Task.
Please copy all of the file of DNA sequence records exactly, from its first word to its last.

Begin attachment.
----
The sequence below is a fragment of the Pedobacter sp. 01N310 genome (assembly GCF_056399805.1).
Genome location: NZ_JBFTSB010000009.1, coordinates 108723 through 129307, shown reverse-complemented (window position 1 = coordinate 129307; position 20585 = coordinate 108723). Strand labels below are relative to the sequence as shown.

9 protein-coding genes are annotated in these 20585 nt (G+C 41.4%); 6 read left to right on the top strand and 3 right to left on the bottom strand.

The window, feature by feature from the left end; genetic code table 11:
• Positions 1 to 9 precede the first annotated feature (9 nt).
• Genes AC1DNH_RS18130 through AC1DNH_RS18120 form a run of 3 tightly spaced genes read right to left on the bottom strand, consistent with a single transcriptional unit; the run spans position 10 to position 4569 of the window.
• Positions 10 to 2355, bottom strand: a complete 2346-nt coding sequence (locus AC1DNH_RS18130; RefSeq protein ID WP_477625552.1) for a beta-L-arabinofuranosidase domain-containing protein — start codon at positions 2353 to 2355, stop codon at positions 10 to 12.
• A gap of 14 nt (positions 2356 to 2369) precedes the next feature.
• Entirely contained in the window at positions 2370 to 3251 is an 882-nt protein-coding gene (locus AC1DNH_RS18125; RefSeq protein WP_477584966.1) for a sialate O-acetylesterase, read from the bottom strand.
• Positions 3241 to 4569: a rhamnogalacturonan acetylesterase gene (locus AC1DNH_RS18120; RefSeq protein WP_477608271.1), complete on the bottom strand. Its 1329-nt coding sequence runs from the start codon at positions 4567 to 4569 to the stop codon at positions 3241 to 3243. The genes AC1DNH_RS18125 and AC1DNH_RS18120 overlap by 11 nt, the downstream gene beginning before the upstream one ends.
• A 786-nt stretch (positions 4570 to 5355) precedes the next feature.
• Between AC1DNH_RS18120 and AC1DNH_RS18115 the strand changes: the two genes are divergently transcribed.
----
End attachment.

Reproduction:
The sequence below is a fragment of the Pedobacter sp. 01N310 genome (assembly GCF_056399805.1).
Genome location: NZ_JBFTSB010000009.1, coordinates 108723 through 129307, shown reverse-complemented (window position 1 = coordinate 129307; position 20585 = coordinate 108723). Strand labels below are relative to the sequence as shown.

9 protein-coding genes are annotated in these 20585 nt (G+C 41.4%); 6 read left to right on the top strand and 3 right to left on the bottom strand.

The window, feature by feature from the left end; genetic code table 11:
• Positions 1 to 9 precede the first annotated feature (9 nt).
• Genes AC1DNH_RS18130 through AC1DNH_RS18120 form a run of 3 tightly spaced genes read right to left on the bottom strand, consistent with a single transcriptional unit; the run spans position 10 to position 4569 of the window.
• Positions 10 to 2355, bottom strand: a complete 2346-nt coding sequence (locus AC1DNH_RS18130; RefSeq protein ID WP_477625552.1) for a beta-L-arabinofuranosidase domain-containing protein — start codon at positions 2353 to 2355, stop codon at positions 10 to 12.
• A gap of 14 nt (positions 2356 to 2369) precedes the next feature.
• Entirely contained in the window at positions 2370 to 3251 is an 882-nt protein-coding gene (locus AC1DNH_RS18125; RefSeq protein WP_477584966.1) for a sialate O-acetylesterase, read from the bottom strand.
• Positions 3241 to 4569: a rhamnogalacturonan acetylesterase gene (locus AC1DNH_RS18120; RefSeq protein WP_477608271.1), complete on the bottom strand. Its 1329-nt coding sequence runs from the start codon at positions 4567 to 4569 to the stop codon at positions 3241 to 3243. The genes AC1DNH_RS18125 and AC1DNH_RS18120 overlap by 11 nt, the downstream gene beginning before the upstream one ends.
• A 786-nt stretch (positions 4570 to 5355) precedes the next feature.
• Between AC1DNH_RS18120 and AC1DNH_RS18115 the strand changes: the two genes are divergently transcribed.